Is the long-awaited stock market correction at hand, or is this the bull market that refuses to die? Lately, a lot of smart people have concluded that the market has peaked. Yet in the first quarter, investors put a record $120 billion into equity funds, most of it into aggressive, high-growth funds. When exuberance is truly irrational, it tends to be impervious to evidence.
PaineWebber Inc. recently ran a full-page ad warning investors to be prudent. "We have said it countless times before," the ad declared, "and we will say it again: In the long run, only two things determine stock prices--earnings and p-e. Yet many of these `new new industrials' have no earnings." Robert J. Shiller's new book, Irrational Exuberance, cites a 1999 Barron's poll, which asked money managers: "Is the stock market a speculative bubble?" Amazingly, 72% answered yes. Even the bullish Abby Joseph Cohen of Goldman, Sachs & Co. recently announced that she has pared her exposure to stocks.
But investors don't want to believe the party is over. At first, they fled "old economy" stocks for the technology sector. They fled Internet retailers for high-tech business-to-business companies. Then they fled back into traditional blue chips. (Did somebody say "herd behavior"?) What they have not done yet, despite five interest rate hikes, is to flee stocks for money-market instruments.
NEW FAITH. Optimists insist that the New Economy really is so new that historically outlandish valuations are justified. They cite three key factors. The Internet economy portends a new era of permanently higher productivity growth, higher economic growth, and higher profits. The baby-boomer money pouring into the stock market will keep share values up. The new faith in "stocks for the long run" will prevent panic selling.
The pessimists, led by Shiller, suggest that the present level of share prices is a classic bubble. He likens the market to a "naturally occurring Ponzi scheme," a self-deception by giddy investors who assume unsustainable returns, on the premise that other investors will be even giddier.
At some point, however, a stock price has to reflect earnings. And earnings plainly cannot possibly justify present multiples. Shiller cites one company, eToys Inc., established in 1997 to sell toys over the Internet. Its stock value soon soared to $8 billion, higher than industry leader Toys `R' Us--even though Toys `R' Us had 400 times its sales and ran a healthy profit of $376 million in fiscal year 1998, while eToys ran a loss. The price-earnings ratio of the market as a whole is now far in excess of 1929 levels.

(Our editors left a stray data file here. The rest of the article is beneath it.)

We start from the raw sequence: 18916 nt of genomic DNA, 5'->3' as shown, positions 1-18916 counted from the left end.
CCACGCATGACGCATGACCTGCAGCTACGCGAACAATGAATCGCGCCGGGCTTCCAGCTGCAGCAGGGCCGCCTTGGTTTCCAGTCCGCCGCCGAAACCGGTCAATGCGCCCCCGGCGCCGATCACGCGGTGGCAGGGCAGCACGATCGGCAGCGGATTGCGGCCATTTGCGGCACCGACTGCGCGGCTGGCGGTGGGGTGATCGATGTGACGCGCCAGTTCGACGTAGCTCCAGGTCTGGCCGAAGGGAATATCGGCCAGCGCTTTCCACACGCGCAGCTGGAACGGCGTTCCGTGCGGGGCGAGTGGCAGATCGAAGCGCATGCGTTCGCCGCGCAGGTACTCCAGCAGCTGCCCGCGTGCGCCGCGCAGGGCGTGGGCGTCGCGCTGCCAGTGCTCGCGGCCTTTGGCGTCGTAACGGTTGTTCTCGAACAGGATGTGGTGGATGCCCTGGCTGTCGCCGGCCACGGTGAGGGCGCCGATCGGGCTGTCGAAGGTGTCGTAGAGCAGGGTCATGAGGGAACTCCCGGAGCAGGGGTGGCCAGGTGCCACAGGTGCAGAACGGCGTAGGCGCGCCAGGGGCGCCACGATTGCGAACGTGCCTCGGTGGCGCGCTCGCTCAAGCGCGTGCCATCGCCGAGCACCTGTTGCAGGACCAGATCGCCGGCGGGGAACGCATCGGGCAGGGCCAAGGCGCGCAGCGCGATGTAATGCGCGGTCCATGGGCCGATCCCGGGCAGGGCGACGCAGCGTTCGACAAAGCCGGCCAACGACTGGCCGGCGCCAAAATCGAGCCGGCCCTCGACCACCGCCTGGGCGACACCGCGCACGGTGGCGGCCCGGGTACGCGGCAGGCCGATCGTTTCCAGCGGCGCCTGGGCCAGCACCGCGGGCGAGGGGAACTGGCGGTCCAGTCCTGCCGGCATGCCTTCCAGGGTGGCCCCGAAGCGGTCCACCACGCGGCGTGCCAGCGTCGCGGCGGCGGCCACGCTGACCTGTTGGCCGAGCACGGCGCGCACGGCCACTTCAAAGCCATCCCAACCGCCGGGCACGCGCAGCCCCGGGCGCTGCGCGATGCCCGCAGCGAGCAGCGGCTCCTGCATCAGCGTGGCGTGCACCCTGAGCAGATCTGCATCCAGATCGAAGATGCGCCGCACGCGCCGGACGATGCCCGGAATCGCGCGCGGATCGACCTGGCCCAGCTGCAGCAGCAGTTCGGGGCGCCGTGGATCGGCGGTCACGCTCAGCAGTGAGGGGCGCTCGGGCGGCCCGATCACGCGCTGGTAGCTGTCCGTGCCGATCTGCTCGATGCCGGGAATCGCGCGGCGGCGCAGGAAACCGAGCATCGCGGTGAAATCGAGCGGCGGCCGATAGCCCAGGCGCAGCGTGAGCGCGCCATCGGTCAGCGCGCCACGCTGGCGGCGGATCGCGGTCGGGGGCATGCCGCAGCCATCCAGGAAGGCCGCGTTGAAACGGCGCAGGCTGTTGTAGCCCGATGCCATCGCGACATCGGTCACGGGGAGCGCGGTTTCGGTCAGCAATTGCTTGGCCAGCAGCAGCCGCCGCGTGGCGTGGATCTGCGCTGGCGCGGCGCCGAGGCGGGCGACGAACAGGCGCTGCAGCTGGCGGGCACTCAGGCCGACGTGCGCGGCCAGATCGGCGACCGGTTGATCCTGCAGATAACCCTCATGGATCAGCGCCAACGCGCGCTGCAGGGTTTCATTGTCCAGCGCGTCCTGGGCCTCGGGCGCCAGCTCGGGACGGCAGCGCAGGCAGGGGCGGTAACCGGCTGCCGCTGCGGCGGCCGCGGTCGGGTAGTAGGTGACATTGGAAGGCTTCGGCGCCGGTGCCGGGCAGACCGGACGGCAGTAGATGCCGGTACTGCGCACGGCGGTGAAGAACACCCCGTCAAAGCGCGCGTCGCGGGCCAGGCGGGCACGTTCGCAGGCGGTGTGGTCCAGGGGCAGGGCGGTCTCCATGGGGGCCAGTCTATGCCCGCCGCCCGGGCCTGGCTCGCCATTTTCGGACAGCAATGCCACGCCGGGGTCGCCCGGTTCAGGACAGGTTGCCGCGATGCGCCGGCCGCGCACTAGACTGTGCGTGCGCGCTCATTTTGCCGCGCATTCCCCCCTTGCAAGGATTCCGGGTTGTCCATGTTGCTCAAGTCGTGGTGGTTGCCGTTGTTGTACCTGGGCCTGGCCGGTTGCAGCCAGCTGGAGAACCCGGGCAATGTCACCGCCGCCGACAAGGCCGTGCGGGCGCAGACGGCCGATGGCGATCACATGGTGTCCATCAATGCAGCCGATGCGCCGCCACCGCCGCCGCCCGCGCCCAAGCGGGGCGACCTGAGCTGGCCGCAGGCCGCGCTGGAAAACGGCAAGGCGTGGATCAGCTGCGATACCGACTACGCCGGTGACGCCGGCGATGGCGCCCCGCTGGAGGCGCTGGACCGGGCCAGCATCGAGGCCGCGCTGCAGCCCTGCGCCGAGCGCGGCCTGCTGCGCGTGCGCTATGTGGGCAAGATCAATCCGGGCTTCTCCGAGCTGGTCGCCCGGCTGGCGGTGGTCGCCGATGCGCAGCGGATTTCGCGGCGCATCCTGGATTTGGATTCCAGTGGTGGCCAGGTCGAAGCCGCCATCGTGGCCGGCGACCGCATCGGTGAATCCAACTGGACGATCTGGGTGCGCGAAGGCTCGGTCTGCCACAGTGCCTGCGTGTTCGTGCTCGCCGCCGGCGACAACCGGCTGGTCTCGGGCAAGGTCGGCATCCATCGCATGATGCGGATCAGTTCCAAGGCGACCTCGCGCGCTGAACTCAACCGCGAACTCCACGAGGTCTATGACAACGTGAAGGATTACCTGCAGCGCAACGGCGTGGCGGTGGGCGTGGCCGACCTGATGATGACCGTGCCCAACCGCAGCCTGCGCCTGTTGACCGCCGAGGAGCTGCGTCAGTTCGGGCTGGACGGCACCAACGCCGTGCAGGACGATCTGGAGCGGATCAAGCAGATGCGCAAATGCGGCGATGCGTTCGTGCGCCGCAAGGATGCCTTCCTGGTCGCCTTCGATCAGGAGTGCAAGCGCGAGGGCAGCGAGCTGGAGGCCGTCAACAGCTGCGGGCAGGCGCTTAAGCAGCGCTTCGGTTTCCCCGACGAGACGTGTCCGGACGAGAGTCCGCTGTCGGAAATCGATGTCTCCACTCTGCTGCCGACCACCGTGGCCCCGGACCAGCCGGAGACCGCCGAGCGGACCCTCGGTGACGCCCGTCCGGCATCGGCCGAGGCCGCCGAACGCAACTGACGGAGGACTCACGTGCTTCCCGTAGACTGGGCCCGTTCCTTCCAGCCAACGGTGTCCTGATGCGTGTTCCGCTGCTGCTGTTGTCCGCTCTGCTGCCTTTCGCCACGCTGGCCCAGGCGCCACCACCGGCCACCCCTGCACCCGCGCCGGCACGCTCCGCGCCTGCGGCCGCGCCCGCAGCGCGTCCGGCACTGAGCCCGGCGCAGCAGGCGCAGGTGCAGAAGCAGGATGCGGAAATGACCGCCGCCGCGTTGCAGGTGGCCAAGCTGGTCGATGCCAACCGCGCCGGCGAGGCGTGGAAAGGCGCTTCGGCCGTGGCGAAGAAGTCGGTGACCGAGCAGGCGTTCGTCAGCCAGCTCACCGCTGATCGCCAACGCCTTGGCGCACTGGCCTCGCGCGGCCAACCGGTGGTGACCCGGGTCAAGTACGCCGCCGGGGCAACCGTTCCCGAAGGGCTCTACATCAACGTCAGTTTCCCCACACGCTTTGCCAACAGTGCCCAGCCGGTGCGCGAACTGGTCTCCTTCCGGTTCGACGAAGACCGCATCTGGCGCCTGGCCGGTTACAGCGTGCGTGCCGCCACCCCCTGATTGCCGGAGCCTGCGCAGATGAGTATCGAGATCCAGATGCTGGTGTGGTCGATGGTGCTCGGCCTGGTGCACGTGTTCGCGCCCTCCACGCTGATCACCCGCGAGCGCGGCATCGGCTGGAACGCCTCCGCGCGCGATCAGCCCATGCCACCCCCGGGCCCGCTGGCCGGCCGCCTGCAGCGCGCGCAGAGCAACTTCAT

Enthusiasts of Internet retailing mistakenly assume that each new company will enjoy monopoly profits. But regulatory policy and the laws of economics are necessarily constraining that euphoria. The Securities & Exchange Commission has been jawboning accounting firms to take their jobs seriously. As a consequence, a growing number of dot-coms are reporting lower actual revenues and poorer prospects for future earnings. The Justice Dept. is also insisting that antitrust rules be applied to the New Economy. And the patent laws are requiring that generic innovations such as video streaming be made widely available rather than hoarded. While some innovators such as Amazon.com Inc., with its patented "one-click" checkout system, have managed to defend unique business methods, these monopolies are being challenged as well. The Internet invites price comparison, which shaves profits.
This market has been cruising for a major correction. One trigger could be the Microsoft case and the implication that monopoly profits are not an inevitable aspect of the Internet economy.
As I write these words, I am preparing remarks for the White House Conference on the New Economy. What is surely new about the New Economy is higher levels of productivity growth, made possible by information technology. This is no small achievement. It means that we can enjoy near full employment with low levels of inflation and steadily rising real living standards.
But the Internet economy has not repealed the timeless rule that the worth of an enterprise must reflect its earnings capacity. It would be better for the real economy if some air came out of the stock market slowly. Alas, that is not the nature of bubbles--particularly when all that's sustaining the equity markets is the prospect of even higher share prices and not dividends. When the herd decides that the bubble can expand no more, the herd psychology is to cash out fast. In the long run, of course, the market comes back. But try telling that to a stampede.